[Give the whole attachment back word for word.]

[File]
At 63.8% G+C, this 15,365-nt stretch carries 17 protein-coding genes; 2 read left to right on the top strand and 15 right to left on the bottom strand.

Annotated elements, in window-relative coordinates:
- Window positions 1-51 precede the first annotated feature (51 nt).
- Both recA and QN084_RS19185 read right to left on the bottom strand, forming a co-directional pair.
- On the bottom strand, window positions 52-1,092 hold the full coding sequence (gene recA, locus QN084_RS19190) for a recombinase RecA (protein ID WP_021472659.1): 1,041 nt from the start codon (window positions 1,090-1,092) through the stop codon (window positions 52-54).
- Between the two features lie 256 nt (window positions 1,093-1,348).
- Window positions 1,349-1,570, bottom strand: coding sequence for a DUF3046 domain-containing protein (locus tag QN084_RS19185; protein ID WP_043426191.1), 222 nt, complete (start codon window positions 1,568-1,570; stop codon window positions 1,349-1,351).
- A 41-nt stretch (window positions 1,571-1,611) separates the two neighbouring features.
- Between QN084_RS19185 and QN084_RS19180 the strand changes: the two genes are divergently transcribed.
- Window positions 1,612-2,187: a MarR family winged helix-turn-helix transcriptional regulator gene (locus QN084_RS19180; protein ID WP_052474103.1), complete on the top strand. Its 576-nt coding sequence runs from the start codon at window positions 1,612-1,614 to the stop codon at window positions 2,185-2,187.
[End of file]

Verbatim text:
At 63.8% G+C, this 15,365-nt stretch carries 17 protein-coding genes; 2 read left to right on the top strand and 15 right to left on the bottom strand.

Annotated elements, in window-relative coordinates:
- Window positions 1-51 precede the first annotated feature (51 nt).
- Both recA and QN084_RS19185 read right to left on the bottom strand, forming a co-directional pair.
- On the bottom strand, window positions 52-1,092 hold the full coding sequence (gene recA, locus QN084_RS19190) for a recombinase RecA (protein ID WP_021472659.1): 1,041 nt from the start codon (window positions 1,090-1,092) through the stop codon (window positions 52-54).
- Between the two features lie 256 nt (window positions 1,093-1,348).
- Window positions 1,349-1,570, bottom strand: coding sequence for a DUF3046 domain-containing protein (locus tag QN084_RS19185; protein ID WP_043426191.1), 222 nt, complete (start codon window positions 1,568-1,570; stop codon window positions 1,349-1,351).
- A 41-nt stretch (window positions 1,571-1,611) separates the two neighbouring features.
- Between QN084_RS19185 and QN084_RS19180 the strand changes: the two genes are divergently transcribed.
- Window positions 1,612-2,187: a MarR family winged helix-turn-helix transcriptional regulator gene (locus QN084_RS19180; protein ID WP_052474103.1), complete on the top strand. Its 576-nt coding sequence runs from the start codon at window positions 1,612-1,614 to the stop codon at window positions 2,185-2,187.